In her speech, the PM said she saw trust as one of Denmark’s most valuable commodities, and one that both could improve public confidence and contribute to economic growth.
Trust has, according to Frederiksen, been under pressure in recent times. As such, the government’s work would aim to promote it, she said.
“We have built a society on trust. With obligations. With rights. In that order. I pay my tax and trust you will pay yours. I pay for your visit to the doctor, trusting that you will pay for mine. We have that solidarity,” she said.
“When we meet in our local areas, or at work, or at parents’ meetings – person to person – we meet in trust. It’s not just hygge, it’s a huge strength,” she continued.
If Denmark is to thrive, several areas of society must be given renewed focus, the PM said.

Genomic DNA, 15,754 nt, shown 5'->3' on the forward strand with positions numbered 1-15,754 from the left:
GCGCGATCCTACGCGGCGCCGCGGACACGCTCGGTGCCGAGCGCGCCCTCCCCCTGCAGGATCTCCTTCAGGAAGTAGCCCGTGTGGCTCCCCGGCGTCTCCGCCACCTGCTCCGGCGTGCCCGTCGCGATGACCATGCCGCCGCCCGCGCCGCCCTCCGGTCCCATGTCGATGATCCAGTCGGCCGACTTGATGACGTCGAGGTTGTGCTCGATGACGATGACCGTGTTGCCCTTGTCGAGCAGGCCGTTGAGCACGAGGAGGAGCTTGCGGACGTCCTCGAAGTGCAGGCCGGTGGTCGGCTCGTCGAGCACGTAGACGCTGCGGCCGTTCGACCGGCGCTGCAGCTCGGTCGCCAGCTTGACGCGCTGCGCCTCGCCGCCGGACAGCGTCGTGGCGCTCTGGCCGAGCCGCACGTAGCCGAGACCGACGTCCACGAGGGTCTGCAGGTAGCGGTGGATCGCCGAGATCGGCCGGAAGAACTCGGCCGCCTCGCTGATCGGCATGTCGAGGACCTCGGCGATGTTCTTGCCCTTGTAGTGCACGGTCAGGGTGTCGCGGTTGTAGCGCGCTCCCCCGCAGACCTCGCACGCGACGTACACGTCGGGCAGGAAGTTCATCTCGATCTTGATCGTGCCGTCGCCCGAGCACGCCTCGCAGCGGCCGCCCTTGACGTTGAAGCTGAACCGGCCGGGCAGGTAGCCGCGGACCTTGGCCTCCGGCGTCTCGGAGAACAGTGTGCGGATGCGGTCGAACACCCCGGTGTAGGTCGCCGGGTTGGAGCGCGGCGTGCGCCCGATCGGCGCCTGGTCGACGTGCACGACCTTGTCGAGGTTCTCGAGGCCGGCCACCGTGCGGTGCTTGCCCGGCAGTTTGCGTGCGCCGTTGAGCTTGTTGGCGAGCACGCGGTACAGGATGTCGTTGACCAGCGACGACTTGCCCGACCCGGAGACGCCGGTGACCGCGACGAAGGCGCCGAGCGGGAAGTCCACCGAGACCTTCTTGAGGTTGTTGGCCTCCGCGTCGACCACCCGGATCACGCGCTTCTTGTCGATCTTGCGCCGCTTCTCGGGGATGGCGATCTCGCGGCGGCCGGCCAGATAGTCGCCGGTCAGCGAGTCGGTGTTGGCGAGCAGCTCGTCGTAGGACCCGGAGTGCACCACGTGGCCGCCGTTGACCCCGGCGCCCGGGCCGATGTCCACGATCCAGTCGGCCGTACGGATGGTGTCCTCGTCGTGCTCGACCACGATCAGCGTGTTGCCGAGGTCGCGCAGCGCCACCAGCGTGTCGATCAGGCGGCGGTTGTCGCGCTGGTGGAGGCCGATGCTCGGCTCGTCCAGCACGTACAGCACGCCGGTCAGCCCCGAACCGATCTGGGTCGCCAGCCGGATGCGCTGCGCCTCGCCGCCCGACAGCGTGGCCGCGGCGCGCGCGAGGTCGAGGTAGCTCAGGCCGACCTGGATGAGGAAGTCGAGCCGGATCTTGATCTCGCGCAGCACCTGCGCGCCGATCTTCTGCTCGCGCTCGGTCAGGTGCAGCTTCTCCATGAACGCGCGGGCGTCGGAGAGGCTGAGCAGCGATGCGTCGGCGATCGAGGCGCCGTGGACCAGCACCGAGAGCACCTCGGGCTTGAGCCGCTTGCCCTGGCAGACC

Early pensions for people who have worked for many years in physical jobs, an area Frederiksen has consistently said she seeks to reform, was named specifically, as was climate.
She criticized the European tax fraud scandal, speculation on the Danish housing market by foreign investors, and excessive directors' bonuses as among the things that have created “cracks in our trust”.
“Large banks which neglected their societal responsibility, even though we looked out for them. The climate crisis. Concern for our very planet and existence,” she added.
The opening of the new parliamentary year means that Danish lawmakers will resume voting on and discussing law proposals in parliament.
The parliament is opened by a traditional opening speech given by the prime minister – somewhat comparable to a US State of the Union speech – in which the PM gives her or his assessment of the situation of the Scandinavian nation as the new political year begins.
The speech is usually attended by the Queen and the rest of the Royal Family, who watch from the Folketinget parliament’s Royal Box.
After MPs attend a service at the nearby Christiansborg Slotskirke church – which is also used for royal ceremonies – the Queen and other royal family members arrive at parliament for the opening ceremony, where they are received by the Speaker.
No debate is held on the ceremonial opening day.